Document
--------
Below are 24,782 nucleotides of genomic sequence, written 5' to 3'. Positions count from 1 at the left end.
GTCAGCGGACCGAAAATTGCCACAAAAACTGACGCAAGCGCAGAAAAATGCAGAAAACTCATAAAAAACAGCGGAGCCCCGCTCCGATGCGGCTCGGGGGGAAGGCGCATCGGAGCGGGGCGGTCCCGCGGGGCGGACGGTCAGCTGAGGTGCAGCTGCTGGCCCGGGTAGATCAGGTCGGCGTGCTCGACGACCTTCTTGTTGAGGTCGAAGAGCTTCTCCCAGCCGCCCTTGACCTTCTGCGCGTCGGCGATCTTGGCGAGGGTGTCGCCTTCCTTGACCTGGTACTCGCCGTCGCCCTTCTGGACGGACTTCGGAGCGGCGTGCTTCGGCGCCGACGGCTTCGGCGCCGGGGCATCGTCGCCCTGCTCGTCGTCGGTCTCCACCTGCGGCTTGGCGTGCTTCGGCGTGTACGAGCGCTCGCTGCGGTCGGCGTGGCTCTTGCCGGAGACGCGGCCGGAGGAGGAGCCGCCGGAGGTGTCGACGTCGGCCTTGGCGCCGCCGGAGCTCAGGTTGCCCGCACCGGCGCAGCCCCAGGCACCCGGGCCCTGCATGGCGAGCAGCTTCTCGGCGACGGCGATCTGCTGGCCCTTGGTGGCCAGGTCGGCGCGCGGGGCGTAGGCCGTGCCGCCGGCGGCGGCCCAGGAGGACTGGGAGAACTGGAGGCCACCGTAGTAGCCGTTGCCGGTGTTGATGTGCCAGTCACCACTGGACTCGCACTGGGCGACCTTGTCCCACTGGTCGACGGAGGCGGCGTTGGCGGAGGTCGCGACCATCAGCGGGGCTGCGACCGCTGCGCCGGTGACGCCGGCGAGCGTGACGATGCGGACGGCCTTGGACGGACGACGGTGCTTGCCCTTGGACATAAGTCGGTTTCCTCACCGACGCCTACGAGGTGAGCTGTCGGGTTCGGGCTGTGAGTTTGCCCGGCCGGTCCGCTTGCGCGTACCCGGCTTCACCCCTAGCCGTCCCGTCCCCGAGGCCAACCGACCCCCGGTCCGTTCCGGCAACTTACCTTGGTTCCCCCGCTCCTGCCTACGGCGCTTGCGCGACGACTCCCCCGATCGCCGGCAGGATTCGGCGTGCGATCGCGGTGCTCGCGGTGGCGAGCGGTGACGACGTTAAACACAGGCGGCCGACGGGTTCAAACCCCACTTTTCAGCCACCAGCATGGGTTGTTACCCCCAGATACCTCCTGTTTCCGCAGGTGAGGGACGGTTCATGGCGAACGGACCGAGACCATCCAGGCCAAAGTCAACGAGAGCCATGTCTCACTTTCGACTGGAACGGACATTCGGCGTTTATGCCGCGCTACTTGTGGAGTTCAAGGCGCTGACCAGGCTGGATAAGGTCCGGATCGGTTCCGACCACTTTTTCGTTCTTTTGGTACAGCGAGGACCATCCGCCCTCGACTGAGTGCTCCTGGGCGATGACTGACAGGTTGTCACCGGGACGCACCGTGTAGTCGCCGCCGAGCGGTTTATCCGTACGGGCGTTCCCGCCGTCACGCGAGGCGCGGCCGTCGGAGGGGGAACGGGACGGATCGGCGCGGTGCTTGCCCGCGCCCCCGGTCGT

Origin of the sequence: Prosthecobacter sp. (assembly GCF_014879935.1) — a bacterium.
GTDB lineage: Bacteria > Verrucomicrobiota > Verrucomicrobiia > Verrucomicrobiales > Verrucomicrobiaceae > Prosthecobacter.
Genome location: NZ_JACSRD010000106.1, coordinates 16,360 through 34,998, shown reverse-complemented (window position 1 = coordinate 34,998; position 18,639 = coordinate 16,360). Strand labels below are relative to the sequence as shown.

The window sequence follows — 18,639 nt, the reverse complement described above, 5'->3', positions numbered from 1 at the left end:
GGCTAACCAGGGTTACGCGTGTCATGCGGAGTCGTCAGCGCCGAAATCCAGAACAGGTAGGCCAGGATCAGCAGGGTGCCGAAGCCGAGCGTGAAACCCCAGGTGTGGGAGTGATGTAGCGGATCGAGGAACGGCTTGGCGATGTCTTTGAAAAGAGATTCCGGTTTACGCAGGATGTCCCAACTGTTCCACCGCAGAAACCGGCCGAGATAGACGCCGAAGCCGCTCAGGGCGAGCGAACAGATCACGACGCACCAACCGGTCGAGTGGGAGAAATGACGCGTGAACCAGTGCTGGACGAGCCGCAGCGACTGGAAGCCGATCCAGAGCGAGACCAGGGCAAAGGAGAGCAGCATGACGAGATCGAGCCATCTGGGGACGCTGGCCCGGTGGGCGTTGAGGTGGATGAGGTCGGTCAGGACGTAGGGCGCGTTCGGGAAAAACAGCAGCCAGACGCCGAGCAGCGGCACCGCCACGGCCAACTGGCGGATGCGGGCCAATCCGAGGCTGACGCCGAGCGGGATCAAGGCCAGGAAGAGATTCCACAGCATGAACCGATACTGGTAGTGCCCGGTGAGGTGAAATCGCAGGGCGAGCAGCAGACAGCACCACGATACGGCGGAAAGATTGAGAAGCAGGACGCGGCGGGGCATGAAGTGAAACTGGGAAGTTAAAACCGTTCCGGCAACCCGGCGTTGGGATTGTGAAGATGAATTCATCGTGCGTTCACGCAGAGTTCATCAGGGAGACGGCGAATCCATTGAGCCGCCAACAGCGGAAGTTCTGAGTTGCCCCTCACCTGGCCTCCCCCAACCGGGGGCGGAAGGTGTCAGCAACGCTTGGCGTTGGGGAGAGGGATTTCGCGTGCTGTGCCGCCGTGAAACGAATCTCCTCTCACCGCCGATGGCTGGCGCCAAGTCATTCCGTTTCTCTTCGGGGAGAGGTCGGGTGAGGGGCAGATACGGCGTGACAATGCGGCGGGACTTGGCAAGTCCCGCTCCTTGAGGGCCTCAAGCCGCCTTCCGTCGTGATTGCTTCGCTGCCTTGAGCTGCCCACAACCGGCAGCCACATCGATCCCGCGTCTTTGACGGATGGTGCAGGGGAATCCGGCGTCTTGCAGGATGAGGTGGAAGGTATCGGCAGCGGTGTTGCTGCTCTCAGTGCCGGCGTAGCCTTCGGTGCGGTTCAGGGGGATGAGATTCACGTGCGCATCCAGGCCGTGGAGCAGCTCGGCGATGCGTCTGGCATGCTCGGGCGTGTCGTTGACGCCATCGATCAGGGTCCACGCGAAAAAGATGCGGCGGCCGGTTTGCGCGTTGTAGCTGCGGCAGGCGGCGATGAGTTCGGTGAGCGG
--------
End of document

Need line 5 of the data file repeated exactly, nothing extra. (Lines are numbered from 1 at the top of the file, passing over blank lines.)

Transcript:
Genome location: NZ_JACSRD010000106.1, coordinates 16,360 through 34,998, shown reverse-complemented (window position 1 = coordinate 34,998; position 18,639 = coordinate 16,360). Strand labels below are relative to the sequence as shown.